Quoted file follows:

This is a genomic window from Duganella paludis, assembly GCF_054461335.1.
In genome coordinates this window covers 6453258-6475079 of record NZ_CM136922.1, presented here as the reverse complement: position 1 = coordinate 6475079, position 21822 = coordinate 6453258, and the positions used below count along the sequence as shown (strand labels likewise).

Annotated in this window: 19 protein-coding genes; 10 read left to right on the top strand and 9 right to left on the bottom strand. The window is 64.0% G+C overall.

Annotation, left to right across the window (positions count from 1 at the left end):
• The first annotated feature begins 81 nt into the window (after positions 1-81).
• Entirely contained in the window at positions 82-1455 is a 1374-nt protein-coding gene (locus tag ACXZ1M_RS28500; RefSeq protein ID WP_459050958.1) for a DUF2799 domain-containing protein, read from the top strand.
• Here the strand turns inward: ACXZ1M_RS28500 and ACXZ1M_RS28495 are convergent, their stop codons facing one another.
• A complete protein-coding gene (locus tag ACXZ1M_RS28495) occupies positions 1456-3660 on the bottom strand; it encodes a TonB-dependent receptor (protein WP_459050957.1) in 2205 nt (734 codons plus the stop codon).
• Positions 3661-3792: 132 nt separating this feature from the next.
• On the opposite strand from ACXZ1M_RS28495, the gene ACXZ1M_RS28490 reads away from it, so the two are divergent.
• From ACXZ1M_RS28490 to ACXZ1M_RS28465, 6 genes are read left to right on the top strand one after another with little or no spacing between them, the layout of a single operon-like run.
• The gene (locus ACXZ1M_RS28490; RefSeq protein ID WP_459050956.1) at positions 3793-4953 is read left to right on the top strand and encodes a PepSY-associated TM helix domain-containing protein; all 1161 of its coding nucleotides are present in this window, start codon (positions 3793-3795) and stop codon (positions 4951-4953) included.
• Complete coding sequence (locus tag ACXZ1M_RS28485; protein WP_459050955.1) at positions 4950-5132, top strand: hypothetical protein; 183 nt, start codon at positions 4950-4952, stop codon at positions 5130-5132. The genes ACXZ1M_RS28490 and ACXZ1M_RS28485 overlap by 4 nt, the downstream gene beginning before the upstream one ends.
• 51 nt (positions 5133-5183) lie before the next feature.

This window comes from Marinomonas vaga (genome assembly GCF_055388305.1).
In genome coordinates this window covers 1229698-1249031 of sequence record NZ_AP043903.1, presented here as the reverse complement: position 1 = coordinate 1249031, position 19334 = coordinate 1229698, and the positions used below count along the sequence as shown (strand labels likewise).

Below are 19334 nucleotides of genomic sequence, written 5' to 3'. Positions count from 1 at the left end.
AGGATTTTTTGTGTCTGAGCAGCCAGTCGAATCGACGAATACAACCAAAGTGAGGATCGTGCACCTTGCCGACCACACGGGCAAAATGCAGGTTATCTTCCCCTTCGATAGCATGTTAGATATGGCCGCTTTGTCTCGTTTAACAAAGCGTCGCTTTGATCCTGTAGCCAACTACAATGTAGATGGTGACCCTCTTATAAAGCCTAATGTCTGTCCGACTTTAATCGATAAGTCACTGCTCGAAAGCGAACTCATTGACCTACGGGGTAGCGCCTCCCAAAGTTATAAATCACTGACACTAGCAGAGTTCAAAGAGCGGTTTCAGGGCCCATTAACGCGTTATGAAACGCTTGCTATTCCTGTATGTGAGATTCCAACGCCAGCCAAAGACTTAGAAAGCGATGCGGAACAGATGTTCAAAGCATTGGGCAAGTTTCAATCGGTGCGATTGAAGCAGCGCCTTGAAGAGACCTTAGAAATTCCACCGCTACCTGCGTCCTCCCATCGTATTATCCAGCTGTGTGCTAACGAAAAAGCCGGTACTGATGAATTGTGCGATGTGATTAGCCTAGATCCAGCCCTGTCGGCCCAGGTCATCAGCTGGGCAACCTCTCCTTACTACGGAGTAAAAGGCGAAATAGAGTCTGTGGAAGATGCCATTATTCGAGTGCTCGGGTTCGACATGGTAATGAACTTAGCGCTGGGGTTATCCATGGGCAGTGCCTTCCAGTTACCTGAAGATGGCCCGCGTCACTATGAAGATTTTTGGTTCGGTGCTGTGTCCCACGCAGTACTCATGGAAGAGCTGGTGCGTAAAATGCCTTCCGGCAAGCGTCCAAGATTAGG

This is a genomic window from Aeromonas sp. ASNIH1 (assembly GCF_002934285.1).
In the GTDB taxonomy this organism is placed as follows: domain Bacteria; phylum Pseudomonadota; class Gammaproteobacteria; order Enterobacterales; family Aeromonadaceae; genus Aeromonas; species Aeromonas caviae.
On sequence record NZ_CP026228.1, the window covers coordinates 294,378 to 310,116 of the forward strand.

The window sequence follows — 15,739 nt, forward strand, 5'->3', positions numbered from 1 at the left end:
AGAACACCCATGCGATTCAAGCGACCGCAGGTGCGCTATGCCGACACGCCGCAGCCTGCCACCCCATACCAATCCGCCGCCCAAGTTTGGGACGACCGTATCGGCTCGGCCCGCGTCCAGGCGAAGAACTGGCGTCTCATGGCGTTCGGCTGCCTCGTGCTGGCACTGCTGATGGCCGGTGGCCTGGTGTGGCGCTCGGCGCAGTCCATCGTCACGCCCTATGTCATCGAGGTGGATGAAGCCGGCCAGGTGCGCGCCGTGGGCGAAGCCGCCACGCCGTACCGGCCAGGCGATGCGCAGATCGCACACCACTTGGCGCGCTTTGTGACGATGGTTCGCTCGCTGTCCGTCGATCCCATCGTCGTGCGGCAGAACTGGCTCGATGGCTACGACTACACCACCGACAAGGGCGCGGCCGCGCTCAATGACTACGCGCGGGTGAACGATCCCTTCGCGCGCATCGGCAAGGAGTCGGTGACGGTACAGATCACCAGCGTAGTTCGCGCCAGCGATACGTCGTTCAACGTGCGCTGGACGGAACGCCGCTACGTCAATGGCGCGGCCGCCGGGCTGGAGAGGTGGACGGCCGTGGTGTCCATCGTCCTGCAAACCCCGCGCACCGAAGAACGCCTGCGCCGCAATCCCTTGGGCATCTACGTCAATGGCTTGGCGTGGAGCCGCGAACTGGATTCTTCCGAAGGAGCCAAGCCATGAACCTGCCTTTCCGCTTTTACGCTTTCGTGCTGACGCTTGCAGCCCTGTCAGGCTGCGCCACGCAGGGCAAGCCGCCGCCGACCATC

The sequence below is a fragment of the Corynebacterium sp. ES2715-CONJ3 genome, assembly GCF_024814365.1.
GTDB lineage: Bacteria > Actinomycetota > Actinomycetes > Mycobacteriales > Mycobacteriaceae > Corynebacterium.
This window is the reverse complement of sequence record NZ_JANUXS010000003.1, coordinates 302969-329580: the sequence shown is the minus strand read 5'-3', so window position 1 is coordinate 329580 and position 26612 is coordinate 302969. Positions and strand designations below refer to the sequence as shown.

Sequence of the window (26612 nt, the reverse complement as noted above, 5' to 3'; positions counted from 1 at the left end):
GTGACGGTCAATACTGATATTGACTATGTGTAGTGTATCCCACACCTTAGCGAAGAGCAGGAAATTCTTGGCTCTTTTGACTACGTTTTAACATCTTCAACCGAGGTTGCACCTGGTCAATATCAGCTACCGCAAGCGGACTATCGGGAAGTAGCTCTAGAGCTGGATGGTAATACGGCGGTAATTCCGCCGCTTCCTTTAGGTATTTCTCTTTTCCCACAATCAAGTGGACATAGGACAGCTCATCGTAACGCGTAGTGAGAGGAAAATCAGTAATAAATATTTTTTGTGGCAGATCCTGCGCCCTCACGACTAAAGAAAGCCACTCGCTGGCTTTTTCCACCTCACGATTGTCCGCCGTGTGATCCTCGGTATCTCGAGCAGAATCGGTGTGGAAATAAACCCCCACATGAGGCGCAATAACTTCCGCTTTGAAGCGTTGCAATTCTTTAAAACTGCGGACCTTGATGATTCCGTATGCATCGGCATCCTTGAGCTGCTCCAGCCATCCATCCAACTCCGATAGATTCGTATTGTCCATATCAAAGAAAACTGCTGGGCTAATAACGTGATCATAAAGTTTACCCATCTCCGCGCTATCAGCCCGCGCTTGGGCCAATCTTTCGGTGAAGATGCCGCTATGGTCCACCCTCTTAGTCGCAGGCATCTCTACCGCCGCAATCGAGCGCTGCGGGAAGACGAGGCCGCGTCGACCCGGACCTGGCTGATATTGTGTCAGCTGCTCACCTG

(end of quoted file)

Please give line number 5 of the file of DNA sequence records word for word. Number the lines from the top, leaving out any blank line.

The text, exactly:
• The first annotated feature begins 81 nt into the window (after positions 1-81).